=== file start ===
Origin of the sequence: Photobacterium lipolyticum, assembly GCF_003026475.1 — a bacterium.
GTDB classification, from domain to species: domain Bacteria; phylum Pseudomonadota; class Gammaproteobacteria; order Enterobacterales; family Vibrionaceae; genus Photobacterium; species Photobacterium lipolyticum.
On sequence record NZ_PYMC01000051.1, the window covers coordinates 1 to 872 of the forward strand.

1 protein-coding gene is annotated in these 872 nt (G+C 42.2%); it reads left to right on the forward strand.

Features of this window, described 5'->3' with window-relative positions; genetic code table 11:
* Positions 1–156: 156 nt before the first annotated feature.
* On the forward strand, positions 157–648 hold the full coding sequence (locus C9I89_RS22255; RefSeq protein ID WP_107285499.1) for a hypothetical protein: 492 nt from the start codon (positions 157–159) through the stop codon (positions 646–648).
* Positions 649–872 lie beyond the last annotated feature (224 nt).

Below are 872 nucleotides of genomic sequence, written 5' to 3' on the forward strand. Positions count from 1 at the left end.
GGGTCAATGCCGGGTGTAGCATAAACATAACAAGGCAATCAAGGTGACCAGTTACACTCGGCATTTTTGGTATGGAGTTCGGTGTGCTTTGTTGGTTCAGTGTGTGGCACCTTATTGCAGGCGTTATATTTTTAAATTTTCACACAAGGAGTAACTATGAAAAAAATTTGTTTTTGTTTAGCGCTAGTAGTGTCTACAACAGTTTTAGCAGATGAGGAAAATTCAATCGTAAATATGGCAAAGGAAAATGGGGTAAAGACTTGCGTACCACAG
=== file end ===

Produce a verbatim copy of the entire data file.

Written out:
Origin of the sequence: Photobacterium lipolyticum, assembly GCF_003026475.1 — a bacterium.
GTDB classification, from domain to species: domain Bacteria; phylum Pseudomonadota; class Gammaproteobacteria; order Enterobacterales; family Vibrionaceae; genus Photobacterium; species Photobacterium lipolyticum.
On sequence record NZ_PYMC01000051.1, the window covers coordinates 1 to 872 of the forward strand.

1 protein-coding gene is annotated in these 872 nt (G+C 42.2%); it reads left to right on the forward strand.

Features of this window, described 5'->3' with window-relative positions; genetic code table 11:
* Positions 1–156: 156 nt before the first annotated feature.
* On the forward strand, positions 157–648 hold the full coding sequence (locus C9I89_RS22255; RefSeq protein ID WP_107285499.1) for a hypothetical protein: 492 nt from the start codon (positions 157–159) through the stop codon (positions 646–648).
* Positions 649–872 lie beyond the last annotated feature (224 nt).

Below are 872 nucleotides of genomic sequence, written 5' to 3' on the forward strand. Positions count from 1 at the left end.
GGGTCAATGCCGGGTGTAGCATAAACATAACAAGGCAATCAAGGTGACCAGTTACACTCGGCATTTTTGGTATGGAGTTCGGTGTGCTTTGTTGGTTCAGTGTGTGGCACCTTATTGCAGGCGTTATATTTTTAAATTTTCACACAAGGAGTAACTATGAAAAAAATTTGTTTTTGTTTAGCGCTAGTAGTGTCTACAACAGTTTTAGCAGATGAGGAAAATTCAATCGTAAATATGGCAAAGGAAAATGGGGTAAAGACTTGCGTACCACAG